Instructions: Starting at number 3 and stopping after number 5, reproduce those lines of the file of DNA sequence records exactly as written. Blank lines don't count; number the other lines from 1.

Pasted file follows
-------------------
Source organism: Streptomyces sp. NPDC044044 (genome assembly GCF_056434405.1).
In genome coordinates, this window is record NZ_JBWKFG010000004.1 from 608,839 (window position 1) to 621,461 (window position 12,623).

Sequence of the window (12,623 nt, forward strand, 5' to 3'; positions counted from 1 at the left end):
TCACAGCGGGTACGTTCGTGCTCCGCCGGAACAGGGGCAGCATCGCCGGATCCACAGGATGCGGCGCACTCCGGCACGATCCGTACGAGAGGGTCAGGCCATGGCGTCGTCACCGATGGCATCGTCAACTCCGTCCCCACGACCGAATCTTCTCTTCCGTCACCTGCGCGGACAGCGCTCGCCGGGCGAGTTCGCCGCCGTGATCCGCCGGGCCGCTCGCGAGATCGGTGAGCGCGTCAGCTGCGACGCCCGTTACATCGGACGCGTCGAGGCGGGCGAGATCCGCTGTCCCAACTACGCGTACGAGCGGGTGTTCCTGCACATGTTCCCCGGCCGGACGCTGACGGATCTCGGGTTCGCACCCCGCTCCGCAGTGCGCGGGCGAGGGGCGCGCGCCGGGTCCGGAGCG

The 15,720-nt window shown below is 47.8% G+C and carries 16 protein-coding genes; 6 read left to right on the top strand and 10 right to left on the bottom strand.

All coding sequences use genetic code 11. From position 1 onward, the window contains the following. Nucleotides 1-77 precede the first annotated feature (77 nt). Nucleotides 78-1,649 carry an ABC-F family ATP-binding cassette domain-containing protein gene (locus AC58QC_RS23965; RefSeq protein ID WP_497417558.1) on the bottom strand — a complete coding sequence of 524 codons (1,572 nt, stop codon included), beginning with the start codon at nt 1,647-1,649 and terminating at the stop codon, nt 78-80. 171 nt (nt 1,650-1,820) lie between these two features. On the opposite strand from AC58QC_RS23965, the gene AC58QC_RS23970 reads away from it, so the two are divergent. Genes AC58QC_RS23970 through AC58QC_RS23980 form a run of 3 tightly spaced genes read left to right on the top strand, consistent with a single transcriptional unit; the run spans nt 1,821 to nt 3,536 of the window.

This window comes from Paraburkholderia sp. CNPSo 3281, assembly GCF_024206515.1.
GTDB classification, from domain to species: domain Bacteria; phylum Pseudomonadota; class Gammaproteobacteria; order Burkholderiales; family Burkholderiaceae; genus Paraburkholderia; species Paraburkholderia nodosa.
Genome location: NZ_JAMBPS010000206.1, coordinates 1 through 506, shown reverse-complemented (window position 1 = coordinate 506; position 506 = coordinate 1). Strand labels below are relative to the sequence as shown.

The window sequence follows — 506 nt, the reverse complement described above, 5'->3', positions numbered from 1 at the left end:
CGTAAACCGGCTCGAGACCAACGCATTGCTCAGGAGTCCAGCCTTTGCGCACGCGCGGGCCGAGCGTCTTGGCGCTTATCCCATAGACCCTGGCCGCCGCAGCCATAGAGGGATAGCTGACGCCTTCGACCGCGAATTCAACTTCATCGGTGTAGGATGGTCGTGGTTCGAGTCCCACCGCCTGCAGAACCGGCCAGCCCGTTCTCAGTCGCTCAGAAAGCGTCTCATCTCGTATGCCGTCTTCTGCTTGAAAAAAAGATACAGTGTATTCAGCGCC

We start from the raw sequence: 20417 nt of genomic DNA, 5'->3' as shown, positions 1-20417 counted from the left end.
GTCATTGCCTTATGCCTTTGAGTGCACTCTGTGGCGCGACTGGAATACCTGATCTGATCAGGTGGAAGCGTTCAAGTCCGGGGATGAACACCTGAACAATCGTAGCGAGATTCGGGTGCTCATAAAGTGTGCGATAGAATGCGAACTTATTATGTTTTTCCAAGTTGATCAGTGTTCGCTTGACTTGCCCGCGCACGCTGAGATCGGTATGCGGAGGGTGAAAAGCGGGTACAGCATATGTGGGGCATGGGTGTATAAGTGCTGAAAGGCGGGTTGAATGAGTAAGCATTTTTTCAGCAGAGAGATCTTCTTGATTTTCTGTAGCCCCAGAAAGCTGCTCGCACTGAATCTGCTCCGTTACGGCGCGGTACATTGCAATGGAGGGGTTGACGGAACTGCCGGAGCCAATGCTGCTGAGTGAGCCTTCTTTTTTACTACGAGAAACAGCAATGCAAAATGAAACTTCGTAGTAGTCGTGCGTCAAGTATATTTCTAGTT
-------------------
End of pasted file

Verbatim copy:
Sequence of the window (12,623 nt, forward strand, 5' to 3'; positions counted from 1 at the left end):
TCACAGCGGGTACGTTCGTGCTCCGCCGGAACAGGGGCAGCATCGCCGGATCCACAGGATGCGGCGCACTCCGGCACGATCCGTACGAGAGGGTCAGGCCATGGCGTCGTCACCGATGGCATCGTCAACTCCGTCCCCACGACCGAATCTTCTCTTCCGTCACCTGCGCGGACAGCGCTCGCCGGGCGAGTTCGCCGCCGTGATCCGCCGGGCCGCTCGCGAGATCGGTGAGCGCGTCAGCTGCGACGCCCGTTACATCGGACGCGTCGAGGCGGGCGAGATCCGCTGTCCCAACTACGCGTACGAGCGGGTGTTCCTGCACATGTTCCCCGGCCGGACGCTGACGGATCTCGGGTTCGCACCCCGCTCCGCAGTGCGCGGGCGAGGGGCGCGCGCCGGGTCCGGAGCG

The 15,720-nt window shown below is 47.8% G+C and carries 16 protein-coding genes; 6 read left to right on the top strand and 10 right to left on the bottom strand.